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Over the Fence

Where gardeners come to find out what's happening out in the yard.

Strange Things Happening in the Dormant Lawn

Posted by Richard Hentschel -

 

Extension offices and Master Gardeners are getting calls and visits describing plants growing in the lawn that homeowners have never been seen before. Grass plants while they are actively growing provide a pretty good barrier to everything else in the soil profile that would otherwise sprout and grow in the yard. A couple of things are going on here in your yard. In a more typical year, we would be out there mowing on a regular basis and that mowing would have discouraged any plant or weed that grows taller than the cutting height of your lawn mower and your lawn being green and thick would be masking their presence within the turf canopy.

Here is what Master Gardeners are seeing: Seedlings of locust trees that are a bit tropical looking with their compound leaves and delicate form. Locust seeds can be dormant for a number of seasons as they have a very hard seed coat. Those seeds came from other locust trees in the neighborhood and buried by squirrels as a future food source. Since we have not mowed are lawns in several weeks, those seeds sprouted and are now about 16 to 20 inches tall and have begun to have a woody stem already.

Seedlings of buckthorn, a plant that the state of Illinois has put on the invasive species list is popping up in the lawn as well as within beds at the base of other trees, shrubs and along fences. Our feathered friends find the berry as a food source and later deposit those seeds as they roost. Another weed deposited by the birds is nightshade. Nightshade is easily pulled while young, but later just breaks off at the soil line to regrow. If you have used your own compost to top dress or repair a part of the lawn that had been damaged, seedlings of tomatoes and vine plants like squash, cucumber or pumpkin will show up. Pumpkin seems to be the most popular one right now. These seeds survived the cold composting process and were able to sprout. You would never even have seen these if the lawn was green.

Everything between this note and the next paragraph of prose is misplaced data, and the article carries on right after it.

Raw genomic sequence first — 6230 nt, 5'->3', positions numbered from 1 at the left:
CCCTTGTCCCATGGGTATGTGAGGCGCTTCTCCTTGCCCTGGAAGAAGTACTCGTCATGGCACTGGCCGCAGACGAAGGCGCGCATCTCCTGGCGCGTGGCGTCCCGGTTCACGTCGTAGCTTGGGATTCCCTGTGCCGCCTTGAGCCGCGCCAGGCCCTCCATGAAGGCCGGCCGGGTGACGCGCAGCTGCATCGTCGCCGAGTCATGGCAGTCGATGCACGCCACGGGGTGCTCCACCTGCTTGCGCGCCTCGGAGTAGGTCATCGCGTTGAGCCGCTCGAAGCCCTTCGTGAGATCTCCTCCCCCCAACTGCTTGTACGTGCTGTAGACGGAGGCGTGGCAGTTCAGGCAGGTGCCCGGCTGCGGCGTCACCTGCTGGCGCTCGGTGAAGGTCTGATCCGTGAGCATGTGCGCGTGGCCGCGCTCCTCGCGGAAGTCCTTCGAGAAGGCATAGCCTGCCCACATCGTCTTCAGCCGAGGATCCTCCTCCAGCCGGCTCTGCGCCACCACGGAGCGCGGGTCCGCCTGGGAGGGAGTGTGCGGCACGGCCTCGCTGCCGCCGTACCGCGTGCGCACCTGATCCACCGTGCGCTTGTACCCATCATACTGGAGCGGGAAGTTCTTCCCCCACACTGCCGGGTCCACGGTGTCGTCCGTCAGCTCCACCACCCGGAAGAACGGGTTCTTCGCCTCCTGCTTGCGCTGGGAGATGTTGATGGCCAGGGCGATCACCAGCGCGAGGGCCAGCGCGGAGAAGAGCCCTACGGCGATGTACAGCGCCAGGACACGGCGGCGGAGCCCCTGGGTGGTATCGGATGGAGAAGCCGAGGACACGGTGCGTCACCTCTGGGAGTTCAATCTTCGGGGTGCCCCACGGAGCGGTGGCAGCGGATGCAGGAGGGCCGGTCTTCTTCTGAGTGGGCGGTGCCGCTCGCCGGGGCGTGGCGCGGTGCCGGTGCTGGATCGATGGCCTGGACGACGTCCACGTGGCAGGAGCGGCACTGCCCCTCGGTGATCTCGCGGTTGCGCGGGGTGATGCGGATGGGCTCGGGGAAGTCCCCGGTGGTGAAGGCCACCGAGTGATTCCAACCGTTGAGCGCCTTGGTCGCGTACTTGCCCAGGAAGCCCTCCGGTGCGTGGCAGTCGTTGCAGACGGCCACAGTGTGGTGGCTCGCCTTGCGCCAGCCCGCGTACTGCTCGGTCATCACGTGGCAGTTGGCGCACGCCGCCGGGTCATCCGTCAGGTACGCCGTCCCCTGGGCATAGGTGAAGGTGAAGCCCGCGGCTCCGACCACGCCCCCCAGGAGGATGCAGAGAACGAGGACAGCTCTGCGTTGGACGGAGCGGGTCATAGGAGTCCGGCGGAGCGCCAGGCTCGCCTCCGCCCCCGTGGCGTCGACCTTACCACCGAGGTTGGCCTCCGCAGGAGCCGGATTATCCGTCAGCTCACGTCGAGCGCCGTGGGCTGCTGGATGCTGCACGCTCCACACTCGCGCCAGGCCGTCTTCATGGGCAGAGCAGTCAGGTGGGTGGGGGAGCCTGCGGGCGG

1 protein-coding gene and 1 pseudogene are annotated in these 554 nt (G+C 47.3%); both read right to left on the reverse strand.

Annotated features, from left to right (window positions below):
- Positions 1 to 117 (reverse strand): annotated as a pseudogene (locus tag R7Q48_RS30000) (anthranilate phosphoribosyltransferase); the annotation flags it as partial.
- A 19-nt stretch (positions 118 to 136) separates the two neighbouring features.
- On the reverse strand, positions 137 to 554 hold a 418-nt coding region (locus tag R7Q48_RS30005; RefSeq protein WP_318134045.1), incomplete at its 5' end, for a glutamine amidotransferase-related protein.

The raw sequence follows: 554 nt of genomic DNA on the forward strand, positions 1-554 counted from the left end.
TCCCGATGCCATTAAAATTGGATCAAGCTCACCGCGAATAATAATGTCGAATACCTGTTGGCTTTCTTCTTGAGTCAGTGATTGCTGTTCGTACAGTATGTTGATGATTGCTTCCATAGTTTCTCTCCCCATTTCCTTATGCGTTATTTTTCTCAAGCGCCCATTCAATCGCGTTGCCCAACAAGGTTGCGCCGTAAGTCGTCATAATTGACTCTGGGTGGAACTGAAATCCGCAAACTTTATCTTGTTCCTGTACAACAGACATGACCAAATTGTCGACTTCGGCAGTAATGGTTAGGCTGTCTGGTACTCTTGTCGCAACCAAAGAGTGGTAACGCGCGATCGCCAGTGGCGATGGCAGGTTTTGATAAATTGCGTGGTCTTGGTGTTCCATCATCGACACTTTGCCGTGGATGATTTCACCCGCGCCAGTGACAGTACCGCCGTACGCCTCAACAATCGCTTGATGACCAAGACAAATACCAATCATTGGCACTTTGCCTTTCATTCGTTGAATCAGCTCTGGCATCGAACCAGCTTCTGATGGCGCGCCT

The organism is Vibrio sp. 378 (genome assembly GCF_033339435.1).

There have been many suckers identified that have surfaced several to many feet away from plants in the landscape. We all have shrubs or vines planted and those root systems extend well beyond the shrub beds. What has been found so far are suckers from vines like trumpet vine as much as 30 feet away, suckers from viburnum, lilac within 10 to 20 feet away, and you might see some of your more vigorous ground cover plants working their way into the lawn too by nearby roots from the ground cover bed.



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